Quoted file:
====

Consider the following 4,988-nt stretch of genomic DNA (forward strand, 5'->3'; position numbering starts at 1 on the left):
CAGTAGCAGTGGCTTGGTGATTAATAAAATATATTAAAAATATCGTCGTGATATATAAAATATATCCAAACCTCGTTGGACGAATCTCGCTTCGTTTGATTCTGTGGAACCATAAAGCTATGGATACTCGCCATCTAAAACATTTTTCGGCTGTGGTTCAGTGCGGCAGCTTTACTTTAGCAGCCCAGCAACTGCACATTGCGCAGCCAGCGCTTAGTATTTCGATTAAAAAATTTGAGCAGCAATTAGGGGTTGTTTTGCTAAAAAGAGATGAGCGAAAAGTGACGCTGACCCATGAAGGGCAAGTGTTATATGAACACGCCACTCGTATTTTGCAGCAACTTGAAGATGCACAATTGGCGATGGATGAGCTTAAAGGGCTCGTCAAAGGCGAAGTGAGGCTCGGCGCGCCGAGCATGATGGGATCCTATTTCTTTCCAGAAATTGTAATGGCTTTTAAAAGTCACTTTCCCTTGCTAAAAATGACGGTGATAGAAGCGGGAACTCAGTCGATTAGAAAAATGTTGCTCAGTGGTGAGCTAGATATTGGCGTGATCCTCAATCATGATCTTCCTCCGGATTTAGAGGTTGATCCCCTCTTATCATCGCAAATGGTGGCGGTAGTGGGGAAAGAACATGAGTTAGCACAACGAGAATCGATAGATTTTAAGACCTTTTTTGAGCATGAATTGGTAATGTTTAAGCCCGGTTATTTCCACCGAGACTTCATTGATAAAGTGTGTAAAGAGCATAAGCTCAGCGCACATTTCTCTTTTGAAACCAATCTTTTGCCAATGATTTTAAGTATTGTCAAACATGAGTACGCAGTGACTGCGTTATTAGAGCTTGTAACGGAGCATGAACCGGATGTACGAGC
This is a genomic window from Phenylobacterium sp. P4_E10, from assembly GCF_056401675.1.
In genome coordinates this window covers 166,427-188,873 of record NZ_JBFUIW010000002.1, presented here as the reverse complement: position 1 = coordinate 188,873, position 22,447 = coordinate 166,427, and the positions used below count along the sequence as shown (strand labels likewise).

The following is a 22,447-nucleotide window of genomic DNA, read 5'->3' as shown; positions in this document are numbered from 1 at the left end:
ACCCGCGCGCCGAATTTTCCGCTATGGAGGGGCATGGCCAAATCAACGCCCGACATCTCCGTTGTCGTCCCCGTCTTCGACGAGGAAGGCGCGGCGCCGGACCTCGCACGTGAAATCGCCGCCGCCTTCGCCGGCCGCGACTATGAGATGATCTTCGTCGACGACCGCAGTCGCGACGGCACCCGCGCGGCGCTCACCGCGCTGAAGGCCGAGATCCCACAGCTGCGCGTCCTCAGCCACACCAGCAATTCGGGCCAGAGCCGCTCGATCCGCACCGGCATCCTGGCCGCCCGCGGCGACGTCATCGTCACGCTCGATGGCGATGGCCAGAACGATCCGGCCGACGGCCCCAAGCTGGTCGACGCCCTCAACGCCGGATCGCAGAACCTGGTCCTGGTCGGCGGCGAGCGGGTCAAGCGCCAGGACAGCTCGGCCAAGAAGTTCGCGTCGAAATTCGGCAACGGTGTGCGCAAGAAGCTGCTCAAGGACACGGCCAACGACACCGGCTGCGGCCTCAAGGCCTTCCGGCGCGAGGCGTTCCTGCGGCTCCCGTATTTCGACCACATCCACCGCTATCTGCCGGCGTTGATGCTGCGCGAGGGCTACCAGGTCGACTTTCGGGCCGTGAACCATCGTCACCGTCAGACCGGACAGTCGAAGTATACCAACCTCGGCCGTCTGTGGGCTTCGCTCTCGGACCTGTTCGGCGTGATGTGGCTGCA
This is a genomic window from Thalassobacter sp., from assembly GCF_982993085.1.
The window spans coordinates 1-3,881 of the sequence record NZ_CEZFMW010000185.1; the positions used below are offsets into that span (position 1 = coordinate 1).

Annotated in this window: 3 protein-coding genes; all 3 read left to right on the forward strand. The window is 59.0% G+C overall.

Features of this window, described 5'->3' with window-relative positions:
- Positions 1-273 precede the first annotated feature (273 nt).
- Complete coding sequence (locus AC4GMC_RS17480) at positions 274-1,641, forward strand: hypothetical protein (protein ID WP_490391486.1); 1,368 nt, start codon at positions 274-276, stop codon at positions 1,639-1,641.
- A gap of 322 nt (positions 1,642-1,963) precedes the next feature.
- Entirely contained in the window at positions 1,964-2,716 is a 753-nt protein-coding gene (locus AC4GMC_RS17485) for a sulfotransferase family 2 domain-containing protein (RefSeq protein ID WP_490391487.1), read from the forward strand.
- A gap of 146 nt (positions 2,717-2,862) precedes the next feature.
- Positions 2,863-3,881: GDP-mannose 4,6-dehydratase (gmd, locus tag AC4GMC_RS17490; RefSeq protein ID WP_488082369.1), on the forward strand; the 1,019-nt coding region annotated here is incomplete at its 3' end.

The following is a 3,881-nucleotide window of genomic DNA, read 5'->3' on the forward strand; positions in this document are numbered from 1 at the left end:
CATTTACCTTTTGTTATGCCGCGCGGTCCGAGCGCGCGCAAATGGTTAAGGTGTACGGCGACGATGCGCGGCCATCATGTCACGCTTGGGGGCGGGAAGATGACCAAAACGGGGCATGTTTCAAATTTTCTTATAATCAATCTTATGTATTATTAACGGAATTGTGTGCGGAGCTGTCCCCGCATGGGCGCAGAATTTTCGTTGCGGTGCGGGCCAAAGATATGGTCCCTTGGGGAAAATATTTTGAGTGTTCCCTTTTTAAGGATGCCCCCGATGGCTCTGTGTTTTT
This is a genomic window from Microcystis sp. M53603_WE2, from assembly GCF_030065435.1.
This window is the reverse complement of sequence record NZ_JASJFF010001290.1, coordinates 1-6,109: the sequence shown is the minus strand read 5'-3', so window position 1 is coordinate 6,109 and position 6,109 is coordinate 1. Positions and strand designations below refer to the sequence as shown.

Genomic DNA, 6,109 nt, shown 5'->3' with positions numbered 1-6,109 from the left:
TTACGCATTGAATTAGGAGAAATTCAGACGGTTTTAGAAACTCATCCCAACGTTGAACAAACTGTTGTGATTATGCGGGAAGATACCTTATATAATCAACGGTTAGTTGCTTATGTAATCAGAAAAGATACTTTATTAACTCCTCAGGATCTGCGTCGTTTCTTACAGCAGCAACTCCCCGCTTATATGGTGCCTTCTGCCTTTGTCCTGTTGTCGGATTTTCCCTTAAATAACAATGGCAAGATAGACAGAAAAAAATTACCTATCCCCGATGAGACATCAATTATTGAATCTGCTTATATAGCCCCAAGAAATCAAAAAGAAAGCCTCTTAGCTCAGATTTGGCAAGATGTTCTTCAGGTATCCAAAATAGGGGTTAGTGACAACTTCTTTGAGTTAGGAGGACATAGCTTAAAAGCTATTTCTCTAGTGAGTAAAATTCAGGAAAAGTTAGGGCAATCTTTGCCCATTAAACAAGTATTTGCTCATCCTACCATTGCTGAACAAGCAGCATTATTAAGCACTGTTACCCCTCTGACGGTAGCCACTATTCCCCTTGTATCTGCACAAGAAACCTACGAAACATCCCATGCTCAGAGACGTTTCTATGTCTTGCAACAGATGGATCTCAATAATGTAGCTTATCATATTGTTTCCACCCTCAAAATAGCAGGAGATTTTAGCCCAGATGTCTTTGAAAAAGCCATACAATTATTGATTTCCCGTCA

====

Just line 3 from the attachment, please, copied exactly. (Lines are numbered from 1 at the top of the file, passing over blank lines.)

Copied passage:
This is a genomic window from Phenylobacterium sp. P4_E10, from assembly GCF_056401675.1.